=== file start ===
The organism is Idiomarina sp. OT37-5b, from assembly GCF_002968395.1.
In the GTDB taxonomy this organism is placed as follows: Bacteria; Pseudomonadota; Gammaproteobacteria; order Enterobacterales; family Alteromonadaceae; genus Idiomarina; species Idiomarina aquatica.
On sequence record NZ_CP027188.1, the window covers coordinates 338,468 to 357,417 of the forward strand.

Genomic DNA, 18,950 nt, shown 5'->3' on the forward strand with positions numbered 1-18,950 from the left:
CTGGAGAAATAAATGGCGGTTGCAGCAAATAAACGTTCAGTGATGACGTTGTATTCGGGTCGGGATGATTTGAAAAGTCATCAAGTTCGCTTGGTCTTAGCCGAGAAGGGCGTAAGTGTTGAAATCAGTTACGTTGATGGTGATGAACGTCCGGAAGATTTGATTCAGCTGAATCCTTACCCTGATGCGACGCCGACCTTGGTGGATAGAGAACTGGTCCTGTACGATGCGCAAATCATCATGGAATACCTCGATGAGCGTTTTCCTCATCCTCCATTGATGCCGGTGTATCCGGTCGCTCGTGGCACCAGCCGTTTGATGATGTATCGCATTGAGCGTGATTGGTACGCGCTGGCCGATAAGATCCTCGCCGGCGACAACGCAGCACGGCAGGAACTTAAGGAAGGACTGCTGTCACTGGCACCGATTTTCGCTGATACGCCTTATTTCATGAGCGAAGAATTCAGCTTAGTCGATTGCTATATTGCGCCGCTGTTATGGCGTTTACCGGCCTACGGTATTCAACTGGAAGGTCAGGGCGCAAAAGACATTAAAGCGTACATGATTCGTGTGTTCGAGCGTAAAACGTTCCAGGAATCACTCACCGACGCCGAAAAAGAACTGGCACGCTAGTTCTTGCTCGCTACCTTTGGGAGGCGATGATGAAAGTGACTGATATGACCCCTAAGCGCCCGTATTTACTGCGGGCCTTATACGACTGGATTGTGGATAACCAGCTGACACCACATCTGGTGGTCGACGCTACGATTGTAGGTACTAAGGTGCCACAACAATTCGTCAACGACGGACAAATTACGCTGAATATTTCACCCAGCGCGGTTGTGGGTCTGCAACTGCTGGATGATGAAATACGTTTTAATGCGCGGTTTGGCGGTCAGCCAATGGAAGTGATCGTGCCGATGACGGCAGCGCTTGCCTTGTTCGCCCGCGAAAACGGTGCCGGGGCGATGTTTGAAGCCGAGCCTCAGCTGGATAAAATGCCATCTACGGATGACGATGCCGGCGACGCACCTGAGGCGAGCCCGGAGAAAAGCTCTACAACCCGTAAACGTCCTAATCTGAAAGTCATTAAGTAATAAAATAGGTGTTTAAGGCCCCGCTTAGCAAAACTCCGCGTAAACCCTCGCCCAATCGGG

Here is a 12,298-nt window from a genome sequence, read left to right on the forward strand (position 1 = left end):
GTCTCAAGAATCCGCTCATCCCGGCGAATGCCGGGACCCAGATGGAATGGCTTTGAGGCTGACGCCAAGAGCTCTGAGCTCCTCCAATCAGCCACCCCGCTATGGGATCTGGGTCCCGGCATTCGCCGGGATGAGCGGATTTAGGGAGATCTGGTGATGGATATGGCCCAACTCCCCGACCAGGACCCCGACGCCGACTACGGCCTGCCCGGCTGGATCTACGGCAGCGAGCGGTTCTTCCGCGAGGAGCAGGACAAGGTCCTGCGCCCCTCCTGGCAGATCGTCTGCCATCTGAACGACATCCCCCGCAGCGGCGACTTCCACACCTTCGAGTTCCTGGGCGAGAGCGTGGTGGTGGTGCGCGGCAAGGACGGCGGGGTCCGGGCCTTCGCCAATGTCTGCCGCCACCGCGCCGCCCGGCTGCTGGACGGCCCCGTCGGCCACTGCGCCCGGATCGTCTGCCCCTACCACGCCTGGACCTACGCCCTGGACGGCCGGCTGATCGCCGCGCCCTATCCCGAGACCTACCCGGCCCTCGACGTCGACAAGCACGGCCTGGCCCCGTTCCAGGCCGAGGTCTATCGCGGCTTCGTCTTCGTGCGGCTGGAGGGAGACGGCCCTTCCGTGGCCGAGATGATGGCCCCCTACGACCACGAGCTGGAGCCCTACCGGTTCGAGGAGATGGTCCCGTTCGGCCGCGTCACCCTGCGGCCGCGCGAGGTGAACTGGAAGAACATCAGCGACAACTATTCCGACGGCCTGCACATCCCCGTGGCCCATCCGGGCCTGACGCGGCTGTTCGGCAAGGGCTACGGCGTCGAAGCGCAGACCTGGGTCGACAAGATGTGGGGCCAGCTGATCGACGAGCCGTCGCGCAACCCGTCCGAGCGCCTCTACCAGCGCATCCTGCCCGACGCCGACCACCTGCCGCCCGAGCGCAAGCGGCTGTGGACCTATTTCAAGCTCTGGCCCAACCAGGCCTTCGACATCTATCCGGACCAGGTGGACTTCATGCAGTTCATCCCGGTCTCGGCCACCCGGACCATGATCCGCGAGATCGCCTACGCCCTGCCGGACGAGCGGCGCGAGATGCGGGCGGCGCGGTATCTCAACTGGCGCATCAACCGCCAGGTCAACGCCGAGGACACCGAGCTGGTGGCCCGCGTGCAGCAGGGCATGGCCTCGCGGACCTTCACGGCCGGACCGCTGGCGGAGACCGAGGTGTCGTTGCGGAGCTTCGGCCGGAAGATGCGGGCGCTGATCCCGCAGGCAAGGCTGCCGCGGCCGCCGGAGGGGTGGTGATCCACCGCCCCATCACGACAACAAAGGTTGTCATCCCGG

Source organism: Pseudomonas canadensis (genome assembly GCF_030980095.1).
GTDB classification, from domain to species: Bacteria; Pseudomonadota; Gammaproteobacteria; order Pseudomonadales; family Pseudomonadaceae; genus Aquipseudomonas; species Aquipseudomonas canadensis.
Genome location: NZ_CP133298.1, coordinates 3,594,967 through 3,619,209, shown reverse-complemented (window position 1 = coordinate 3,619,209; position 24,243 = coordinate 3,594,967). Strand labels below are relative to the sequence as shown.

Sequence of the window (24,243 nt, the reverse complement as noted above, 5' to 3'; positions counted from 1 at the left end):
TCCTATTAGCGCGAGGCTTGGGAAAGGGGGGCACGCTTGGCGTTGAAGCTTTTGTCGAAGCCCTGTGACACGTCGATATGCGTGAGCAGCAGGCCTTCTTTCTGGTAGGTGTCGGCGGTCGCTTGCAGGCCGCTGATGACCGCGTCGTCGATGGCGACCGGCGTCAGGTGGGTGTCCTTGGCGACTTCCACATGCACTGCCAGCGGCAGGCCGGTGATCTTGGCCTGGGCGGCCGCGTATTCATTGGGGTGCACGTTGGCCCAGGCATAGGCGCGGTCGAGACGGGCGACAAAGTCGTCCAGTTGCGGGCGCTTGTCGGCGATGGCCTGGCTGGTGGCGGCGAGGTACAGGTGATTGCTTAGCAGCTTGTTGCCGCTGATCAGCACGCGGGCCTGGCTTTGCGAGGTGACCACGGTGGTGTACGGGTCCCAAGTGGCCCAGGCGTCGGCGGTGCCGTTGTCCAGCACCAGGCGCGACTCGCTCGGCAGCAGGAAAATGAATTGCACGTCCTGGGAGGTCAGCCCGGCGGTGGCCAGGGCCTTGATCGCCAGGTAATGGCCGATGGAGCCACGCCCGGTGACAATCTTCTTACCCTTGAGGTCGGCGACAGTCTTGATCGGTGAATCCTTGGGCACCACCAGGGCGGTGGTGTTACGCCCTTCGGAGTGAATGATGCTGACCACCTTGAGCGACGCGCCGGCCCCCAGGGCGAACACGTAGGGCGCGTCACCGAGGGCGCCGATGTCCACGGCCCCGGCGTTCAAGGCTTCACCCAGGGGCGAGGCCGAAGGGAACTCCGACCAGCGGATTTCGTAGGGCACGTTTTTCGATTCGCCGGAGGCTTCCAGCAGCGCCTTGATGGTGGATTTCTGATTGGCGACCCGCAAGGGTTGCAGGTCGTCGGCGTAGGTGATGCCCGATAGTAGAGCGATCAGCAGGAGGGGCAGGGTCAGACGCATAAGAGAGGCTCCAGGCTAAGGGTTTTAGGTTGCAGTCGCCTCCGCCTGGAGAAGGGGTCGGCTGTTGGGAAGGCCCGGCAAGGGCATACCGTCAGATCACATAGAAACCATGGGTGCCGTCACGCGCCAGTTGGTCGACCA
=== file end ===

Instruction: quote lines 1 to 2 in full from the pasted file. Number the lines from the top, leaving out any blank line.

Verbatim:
The organism is Idiomarina sp. OT37-5b, from assembly GCF_002968395.1.
In the GTDB taxonomy this organism is placed as follows: Bacteria; Pseudomonadota; Gammaproteobacteria; order Enterobacterales; family Alteromonadaceae; genus Idiomarina; species Idiomarina aquatica.